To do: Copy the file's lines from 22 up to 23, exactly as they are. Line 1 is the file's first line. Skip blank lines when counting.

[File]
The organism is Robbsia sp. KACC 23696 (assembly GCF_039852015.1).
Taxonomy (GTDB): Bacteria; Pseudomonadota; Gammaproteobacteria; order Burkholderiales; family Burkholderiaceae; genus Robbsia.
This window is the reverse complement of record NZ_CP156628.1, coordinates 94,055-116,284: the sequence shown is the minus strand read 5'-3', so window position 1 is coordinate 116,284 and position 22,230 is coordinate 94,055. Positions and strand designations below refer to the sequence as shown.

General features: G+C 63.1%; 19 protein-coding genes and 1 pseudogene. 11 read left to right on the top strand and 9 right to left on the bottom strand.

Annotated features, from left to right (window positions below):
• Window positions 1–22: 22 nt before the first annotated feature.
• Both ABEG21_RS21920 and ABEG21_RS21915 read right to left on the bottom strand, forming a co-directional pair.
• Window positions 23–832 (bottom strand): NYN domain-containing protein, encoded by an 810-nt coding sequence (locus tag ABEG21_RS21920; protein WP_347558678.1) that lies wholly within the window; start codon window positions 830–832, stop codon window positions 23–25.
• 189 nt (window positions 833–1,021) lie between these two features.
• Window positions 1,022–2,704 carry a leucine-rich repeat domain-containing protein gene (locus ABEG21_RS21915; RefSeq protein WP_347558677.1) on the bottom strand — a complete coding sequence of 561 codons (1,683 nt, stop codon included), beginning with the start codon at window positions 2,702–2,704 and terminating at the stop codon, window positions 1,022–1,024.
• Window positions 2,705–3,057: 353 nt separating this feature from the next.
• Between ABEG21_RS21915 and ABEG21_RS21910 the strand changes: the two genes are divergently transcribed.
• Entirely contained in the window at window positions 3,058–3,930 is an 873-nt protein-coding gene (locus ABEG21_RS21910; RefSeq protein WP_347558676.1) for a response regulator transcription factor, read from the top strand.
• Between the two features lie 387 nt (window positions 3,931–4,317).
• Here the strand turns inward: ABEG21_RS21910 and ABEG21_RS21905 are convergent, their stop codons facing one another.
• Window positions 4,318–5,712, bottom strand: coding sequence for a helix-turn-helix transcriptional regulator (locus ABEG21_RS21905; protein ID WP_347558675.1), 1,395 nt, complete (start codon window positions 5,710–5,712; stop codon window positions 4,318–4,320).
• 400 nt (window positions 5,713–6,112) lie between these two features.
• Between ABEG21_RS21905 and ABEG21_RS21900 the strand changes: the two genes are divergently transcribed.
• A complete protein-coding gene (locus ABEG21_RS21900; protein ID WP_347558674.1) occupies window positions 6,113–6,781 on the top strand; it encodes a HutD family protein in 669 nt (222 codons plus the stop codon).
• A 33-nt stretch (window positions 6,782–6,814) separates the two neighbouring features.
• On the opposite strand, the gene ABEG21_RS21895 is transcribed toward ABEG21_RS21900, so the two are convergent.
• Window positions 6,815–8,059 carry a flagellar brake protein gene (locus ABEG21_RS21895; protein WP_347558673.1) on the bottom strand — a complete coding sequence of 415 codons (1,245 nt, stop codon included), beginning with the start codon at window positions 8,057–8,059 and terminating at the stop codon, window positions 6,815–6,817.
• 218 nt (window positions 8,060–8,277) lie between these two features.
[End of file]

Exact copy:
• Window positions 6,815–8,059 carry a flagellar brake protein gene (locus ABEG21_RS21895; protein WP_347558673.1) on the bottom strand — a complete coding sequence of 415 codons (1,245 nt, stop codon included), beginning with the start codon at window positions 8,057–8,059 and terminating at the stop codon, window positions 6,815–6,817.
• 218 nt (window positions 8,060–8,277) lie between these two features.